Setting the table for agri-food growth

Government and industry have roles to play in order to meet aggressive sector export goals

Does Canadian agriculture need an Own the Podium strategy?

The Economic Strategy Table on Agri-Food thinks it’s an idea to examine.

Lee Moats, a Riceton, Sask., farmer who was part of the economic strategy process for agriculture, says the idea of focusing resources where they can have largest impact makes sense to reach the lofty export goals set by the Canadian government.

Why it matters: The Economic Strategy Tables were set up by Industry Canada and will have an impact on policy to reach economic goals within key economic sectors.

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Moats talked about the results of the strategy table for agri-food at the recent Grow Canada conference in Ottawa.

The grains and oilseeds farmer was part of the group of people that included mostly food processors and was chaired by Murad Al-Katib, of AGT Food and Ingredients. Moats also could rely on a producer advisory council that included Ontario farmers such as Mark Brock and Teresa Van Raay.

The sector strategy tables were created after the Barton Report in 2016 identified critical areas of the economy that should be encouraged for future growth. These included agriculture and set several recommendations for government and the sector.

The agri-food strategy table made recommendations in five areas for continued growth of the sector and also increased the export goal for the sector to $80 billion by 2025, compared to $75 billion in the Barton report. That compares to $64.6 billion in 2017.

The five areas include

1. Regulations
Moats said he heard from his fellow table members that it is harder to do business within Canada than it is to export.

“Is that really true?” asked Moats. “That’s hard to believe for the farmer from Riceton. Why when we live in the country, can’t we have free trade across the country?”

The panel recommended that regulatory processes be reformed so that regulators’ mandates include innovation and sector competitiveness as core considerations. Table members also suggested a permanent, independent panel of industry experts to advise regulators.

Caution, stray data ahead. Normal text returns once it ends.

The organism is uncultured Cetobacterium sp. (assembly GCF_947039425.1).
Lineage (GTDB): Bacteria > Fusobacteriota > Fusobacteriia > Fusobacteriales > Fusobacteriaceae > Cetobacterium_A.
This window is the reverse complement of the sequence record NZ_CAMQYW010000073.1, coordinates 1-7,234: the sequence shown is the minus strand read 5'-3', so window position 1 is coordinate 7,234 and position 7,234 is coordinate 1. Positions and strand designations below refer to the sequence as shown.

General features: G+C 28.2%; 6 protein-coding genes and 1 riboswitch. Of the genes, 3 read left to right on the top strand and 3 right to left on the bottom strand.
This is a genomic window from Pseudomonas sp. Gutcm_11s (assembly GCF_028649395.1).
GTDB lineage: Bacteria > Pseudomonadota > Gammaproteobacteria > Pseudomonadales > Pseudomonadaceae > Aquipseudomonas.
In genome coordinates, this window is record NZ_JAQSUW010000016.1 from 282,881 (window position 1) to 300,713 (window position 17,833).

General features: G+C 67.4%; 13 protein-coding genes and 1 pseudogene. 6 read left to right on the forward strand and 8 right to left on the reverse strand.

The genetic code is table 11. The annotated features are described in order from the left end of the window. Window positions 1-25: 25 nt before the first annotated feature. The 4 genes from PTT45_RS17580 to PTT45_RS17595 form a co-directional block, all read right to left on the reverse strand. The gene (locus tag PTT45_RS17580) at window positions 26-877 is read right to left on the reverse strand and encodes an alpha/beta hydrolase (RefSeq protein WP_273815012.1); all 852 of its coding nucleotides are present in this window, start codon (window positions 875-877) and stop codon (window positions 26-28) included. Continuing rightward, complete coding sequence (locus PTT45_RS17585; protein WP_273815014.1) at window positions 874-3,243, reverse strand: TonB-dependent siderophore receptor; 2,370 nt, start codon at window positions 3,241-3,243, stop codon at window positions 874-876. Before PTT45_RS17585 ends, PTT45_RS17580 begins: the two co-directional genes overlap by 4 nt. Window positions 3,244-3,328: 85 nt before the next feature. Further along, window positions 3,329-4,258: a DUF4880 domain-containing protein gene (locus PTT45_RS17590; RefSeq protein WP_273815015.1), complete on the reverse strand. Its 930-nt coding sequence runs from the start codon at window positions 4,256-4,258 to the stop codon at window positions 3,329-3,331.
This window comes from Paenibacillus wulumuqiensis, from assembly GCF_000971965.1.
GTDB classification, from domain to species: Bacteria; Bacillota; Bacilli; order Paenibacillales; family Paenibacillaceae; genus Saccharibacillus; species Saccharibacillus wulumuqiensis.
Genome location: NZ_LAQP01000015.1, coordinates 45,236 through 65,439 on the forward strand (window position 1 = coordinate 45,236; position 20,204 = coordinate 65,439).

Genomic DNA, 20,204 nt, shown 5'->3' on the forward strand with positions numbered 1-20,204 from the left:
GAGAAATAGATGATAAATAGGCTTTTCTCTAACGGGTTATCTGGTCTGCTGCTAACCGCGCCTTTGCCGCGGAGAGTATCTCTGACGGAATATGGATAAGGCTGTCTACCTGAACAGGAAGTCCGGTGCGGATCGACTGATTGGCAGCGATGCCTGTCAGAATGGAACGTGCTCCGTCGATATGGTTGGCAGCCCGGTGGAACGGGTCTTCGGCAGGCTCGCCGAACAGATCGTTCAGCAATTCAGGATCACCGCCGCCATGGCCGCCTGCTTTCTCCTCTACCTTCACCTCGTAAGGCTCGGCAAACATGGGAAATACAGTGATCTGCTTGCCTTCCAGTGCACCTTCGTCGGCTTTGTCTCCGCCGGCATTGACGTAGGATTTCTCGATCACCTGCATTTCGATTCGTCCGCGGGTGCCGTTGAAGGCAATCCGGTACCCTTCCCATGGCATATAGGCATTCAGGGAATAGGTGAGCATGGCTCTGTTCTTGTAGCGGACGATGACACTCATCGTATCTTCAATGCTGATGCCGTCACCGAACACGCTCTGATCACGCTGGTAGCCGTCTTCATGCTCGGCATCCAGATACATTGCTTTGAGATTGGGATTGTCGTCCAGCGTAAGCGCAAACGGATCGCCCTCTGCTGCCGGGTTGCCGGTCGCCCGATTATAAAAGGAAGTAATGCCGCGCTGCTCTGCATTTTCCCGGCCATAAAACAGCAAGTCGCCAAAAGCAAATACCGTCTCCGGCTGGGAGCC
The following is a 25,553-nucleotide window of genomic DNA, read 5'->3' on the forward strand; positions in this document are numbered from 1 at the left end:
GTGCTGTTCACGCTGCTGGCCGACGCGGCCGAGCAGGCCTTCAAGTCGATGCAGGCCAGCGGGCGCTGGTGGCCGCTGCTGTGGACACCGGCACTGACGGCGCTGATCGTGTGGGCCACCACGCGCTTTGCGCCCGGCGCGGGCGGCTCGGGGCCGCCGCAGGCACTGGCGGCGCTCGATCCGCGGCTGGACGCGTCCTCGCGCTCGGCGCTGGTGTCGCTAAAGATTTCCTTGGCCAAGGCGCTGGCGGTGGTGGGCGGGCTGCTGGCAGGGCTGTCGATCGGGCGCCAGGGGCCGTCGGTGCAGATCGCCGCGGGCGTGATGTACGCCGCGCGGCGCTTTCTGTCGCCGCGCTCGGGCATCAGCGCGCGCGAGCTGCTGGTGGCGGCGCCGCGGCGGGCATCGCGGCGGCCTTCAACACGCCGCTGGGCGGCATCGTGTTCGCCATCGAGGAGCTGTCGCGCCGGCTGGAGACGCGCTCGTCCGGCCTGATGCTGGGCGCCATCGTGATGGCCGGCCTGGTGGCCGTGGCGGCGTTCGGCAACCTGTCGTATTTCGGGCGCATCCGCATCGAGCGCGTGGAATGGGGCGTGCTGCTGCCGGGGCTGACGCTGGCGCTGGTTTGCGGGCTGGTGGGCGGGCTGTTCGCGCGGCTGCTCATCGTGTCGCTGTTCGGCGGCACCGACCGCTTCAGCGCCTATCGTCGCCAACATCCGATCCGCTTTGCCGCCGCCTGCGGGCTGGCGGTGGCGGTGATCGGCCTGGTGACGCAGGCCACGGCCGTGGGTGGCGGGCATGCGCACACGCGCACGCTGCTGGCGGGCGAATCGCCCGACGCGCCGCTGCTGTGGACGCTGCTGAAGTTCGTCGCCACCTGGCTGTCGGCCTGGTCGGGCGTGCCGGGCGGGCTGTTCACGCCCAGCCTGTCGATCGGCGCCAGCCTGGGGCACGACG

“It’s mostly about us,” said Moats. “We created regulations in Canada, we can fix them in Canada.”

2. Infrastructure
The table called for a 50-year national infrastructure plan that will stretch beyond individual government mandates. Infrastructure is not only roads and rail and shipping, but also internet and communications infrastructure, said Moats.

3. Market diversification
Canadians may not always be able to compete on price and labour rates, but they can compete on safety and environmental sustainability, said Moats.

This is where the Own the Podium recommendation was made. The original Own the Podium is a program of the Canadian Olympic Committee, which picks the top athletes with potential for success and funds them better, versus spreading funds over many qualifiers.

The industry needs anchor companies with scale that can export the large volumes of Canadian production around the world, said Moats.

4. Innovation
Innovation was measured by the agri-food strategy table by investment that boosts competitiveness and found that investment in agriculture is lacking. The table recommends research and development spending in agriculture be doubled by 2025. To encourage that development, measures such as accelerated capital cost allowance for machinery, equipment and digital automation tools need to be adopted. That happened in the recent federal government fall economic update. Other recommendations included the creation of open digital standards and creating a Canadian Agri-Food Innovation Centre.

5. Labour and skills
Moats said that most of the talk about labour in agriculture is at the production level, but there are significant issues at the processing and infrastructure level as well. Both labourers and skilled workers are needed. The source of more workers is outside of the country and Moats said immigration and foreign worker programs need to be revamped to give agriculture access to global resources. He said when the government announces how many jobs are being created by a new project or plant, many of those employees will be taken from another employer.

Moats says the next steps include continuing to pressure the government to adopt the recommendations of the agri-food strategy table. The industry has a key role to play, not only in interacting with government, but in “thinking big”.

“It will be the industry doing the growing, not government,” said Moats.

About the author

Editor

John Greig has spent his career in agriculture journalism and communications. He lives on a farm near Ailsa Craig, Ontario. Contact John at [email protected] or follow him on Twitter @jgreig

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